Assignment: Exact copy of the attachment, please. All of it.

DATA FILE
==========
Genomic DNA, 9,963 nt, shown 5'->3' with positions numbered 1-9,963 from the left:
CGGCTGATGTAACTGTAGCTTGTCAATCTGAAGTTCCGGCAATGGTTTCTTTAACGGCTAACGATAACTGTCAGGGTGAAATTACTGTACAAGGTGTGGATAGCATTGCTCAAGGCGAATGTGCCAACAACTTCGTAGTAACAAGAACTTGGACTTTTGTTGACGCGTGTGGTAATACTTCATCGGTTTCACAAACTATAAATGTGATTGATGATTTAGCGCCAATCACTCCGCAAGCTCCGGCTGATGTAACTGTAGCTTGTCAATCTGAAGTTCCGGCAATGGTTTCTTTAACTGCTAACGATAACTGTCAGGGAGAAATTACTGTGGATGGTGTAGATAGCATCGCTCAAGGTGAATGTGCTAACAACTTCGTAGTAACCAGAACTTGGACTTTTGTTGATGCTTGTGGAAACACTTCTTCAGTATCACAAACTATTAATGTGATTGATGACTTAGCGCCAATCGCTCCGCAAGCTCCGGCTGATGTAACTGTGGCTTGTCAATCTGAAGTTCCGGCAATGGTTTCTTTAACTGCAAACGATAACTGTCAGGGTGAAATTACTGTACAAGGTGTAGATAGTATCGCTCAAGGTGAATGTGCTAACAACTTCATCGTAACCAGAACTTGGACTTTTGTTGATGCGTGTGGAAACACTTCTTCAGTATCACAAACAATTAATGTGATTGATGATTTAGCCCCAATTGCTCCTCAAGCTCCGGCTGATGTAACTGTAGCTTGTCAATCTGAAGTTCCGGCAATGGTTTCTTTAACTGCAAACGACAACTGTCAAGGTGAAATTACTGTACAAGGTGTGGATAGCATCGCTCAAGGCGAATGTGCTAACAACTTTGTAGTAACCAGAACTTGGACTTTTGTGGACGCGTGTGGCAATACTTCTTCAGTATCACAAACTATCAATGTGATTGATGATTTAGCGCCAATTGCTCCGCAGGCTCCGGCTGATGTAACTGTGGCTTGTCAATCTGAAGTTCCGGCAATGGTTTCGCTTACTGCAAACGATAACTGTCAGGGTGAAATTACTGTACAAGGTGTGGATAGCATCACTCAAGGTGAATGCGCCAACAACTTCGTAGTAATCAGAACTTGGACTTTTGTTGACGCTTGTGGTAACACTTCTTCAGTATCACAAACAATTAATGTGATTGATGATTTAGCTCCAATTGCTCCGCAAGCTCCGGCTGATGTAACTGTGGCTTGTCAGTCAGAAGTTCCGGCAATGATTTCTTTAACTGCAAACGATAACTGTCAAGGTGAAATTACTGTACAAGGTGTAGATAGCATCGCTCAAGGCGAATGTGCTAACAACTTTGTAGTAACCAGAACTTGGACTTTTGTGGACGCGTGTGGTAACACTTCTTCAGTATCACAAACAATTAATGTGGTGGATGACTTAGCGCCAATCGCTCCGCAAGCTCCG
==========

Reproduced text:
Genomic DNA, 9,963 nt, shown 5'->3' with positions numbered 1-9,963 from the left:
CGGCTGATGTAACTGTAGCTTGTCAATCTGAAGTTCCGGCAATGGTTTCTTTAACGGCTAACGATAACTGTCAGGGTGAAATTACTGTACAAGGTGTGGATAGCATTGCTCAAGGCGAATGTGCCAACAACTTCGTAGTAACAAGAACTTGGACTTTTGTTGACGCGTGTGGTAATACTTCATCGGTTTCACAAACTATAAATGTGATTGATGATTTAGCGCCAATCACTCCGCAAGCTCCGGCTGATGTAACTGTAGCTTGTCAATCTGAAGTTCCGGCAATGGTTTCTTTAACTGCTAACGATAACTGTCAGGGAGAAATTACTGTGGATGGTGTAGATAGCATCGCTCAAGGTGAATGTGCTAACAACTTCGTAGTAACCAGAACTTGGACTTTTGTTGATGCTTGTGGAAACACTTCTTCAGTATCACAAACTATTAATGTGATTGATGACTTAGCGCCAATCGCTCCGCAAGCTCCGGCTGATGTAACTGTGGCTTGTCAATCTGAAGTTCCGGCAATGGTTTCTTTAACTGCAAACGATAACTGTCAGGGTGAAATTACTGTACAAGGTGTAGATAGTATCGCTCAAGGTGAATGTGCTAACAACTTCATCGTAACCAGAACTTGGACTTTTGTTGATGCGTGTGGAAACACTTCTTCAGTATCACAAACAATTAATGTGATTGATGATTTAGCCCCAATTGCTCCTCAAGCTCCGGCTGATGTAACTGTAGCTTGTCAATCTGAAGTTCCGGCAATGGTTTCTTTAACTGCAAACGACAACTGTCAAGGTGAAATTACTGTACAAGGTGTGGATAGCATCGCTCAAGGCGAATGTGCTAACAACTTTGTAGTAACCAGAACTTGGACTTTTGTGGACGCGTGTGGCAATACTTCTTCAGTATCACAAACTATCAATGTGATTGATGATTTAGCGCCAATTGCTCCGCAGGCTCCGGCTGATGTAACTGTGGCTTGTCAATCTGAAGTTCCGGCAATGGTTTCGCTTACTGCAAACGATAACTGTCAGGGTGAAATTACTGTACAAGGTGTGGATAGCATCACTCAAGGTGAATGCGCCAACAACTTCGTAGTAATCAGAACTTGGACTTTTGTTGACGCTTGTGGTAACACTTCTTCAGTATCACAAACAATTAATGTGATTGATGATTTAGCTCCAATTGCTCCGCAAGCTCCGGCTGATGTAACTGTGGCTTGTCAGTCAGAAGTTCCGGCAATGATTTCTTTAACTGCAAACGATAACTGTCAAGGTGAAATTACTGTACAAGGTGTAGATAGCATCGCTCAAGGCGAATGTGCTAACAACTTTGTAGTAACCAGAACTTGGACTTTTGTGGACGCGTGTGGTAACACTTCTTCAGTATCACAAACAATTAATGTGGTGGATGACTTAGCGCCAATCGCTCCGCAAGCTCCG